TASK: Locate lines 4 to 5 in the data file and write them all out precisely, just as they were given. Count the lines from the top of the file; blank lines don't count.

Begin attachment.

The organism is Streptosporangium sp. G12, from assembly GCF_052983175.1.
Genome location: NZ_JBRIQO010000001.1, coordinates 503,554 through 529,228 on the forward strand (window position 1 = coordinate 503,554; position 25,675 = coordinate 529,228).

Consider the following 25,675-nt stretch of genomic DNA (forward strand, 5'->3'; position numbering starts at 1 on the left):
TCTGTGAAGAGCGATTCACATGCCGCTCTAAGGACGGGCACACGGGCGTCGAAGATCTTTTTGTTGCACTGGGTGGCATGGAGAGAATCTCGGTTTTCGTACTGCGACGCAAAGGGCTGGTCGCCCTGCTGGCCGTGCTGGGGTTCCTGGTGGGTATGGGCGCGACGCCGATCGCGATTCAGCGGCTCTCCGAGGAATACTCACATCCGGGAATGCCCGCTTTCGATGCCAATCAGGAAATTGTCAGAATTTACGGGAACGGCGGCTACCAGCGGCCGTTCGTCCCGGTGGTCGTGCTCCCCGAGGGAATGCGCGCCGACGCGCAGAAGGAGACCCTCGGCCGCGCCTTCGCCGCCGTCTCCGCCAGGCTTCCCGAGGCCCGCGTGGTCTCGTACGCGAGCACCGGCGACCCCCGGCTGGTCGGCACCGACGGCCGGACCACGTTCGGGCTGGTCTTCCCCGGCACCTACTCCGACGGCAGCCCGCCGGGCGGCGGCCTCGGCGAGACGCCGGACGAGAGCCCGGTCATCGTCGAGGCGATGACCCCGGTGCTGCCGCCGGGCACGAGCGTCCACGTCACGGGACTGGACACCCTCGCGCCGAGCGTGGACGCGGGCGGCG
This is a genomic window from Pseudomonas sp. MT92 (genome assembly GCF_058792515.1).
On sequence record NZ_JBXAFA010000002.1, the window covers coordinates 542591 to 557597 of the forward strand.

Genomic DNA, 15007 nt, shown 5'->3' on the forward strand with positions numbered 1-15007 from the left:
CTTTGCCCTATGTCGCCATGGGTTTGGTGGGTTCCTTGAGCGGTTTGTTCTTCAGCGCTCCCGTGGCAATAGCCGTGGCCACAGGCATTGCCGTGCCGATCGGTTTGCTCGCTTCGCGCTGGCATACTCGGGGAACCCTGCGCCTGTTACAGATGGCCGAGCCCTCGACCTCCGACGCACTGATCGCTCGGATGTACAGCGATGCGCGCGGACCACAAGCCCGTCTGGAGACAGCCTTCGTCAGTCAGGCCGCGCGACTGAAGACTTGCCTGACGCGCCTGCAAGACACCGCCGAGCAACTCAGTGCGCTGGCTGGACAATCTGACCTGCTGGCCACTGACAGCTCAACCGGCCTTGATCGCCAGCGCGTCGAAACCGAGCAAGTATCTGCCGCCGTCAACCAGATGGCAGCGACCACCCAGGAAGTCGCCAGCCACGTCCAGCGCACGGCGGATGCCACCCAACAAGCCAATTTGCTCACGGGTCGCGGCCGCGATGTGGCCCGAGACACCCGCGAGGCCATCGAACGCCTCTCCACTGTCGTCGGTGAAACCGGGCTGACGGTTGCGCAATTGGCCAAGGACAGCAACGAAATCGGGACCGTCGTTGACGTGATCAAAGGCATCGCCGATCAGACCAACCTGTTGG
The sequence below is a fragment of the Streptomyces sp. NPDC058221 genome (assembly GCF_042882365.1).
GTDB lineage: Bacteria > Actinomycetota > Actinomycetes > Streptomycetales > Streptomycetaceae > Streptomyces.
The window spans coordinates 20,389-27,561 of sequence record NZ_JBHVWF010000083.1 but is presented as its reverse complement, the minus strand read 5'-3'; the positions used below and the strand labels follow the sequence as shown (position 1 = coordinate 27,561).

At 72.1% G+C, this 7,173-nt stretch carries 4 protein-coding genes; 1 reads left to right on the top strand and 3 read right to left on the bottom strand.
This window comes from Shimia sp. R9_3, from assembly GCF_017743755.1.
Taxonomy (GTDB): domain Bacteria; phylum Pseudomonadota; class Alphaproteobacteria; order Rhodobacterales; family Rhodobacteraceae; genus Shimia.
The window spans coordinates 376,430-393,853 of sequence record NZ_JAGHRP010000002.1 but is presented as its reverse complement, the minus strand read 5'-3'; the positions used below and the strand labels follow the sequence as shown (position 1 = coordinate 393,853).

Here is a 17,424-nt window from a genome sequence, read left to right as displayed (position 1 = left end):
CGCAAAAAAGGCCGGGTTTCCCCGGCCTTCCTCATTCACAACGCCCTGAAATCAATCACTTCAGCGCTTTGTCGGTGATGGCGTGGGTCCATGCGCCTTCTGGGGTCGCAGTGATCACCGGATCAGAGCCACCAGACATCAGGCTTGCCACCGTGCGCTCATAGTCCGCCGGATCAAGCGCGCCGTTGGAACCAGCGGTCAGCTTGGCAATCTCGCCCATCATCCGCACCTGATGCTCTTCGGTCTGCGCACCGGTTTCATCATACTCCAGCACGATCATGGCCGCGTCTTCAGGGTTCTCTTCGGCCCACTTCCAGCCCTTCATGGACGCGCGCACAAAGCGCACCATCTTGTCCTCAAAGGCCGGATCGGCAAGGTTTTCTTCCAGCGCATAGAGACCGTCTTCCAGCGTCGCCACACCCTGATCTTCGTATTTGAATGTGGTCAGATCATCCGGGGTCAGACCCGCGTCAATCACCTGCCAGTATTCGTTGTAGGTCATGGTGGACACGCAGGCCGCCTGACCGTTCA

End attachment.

TCTGTGAAGAGCGATTCACATGCCGCTCTAAGGACGGGCACACGGGCGTCGAAGATCTTTTTGTTGCACTGGGTGGCATGGAGAGAATCTCGGTTTTCGTACTGCGACGCAAAGGGCTGGTCGCCCTGCTGGCCGTGCTGGGGTTCCTGGTGGGTATGGGCGCGACGCCGATCGCGATTCAGCGGCTCTCCGAGGAATACTCACATCCGGGAATGCCCGCTTTCGATGCCAATCAGGAAATTGTCAGAATTTACGGGAACGGCGGCTACCAGCGGCCGTTCGTCCCGGTGGTCGTGCTCCCCGAGGGAATGCGCGCCGACGCGCAGAAGGAGACCCTCGGCCGCGCCTTCGCCGCCGTCTCCGCCAGGCTTCCCGAGGCCCGCGTGGTCTCGTACGCGAGCACCGGCGACCCCCGGCTGGTCGGCACCGACGGCCGGACCACGTTCGGGCTGGTCTTCCCCGGCACCTACTCCGACGGCAGCCCGCCGGGCGGCGGCCTCGGCGAGACGCCGGACGAGAGCCCGGTCATCGTCGAGGCGATGACCCCGGTGCTGCCGCCGGGCACGAGCGTCCACGTCACGGGACTGGACACCCTCGCGCCGAGCGTGGACGCGGGCGGCG
This is a genomic window from Pseudomonas sp. MT92 (genome assembly GCF_058792515.1).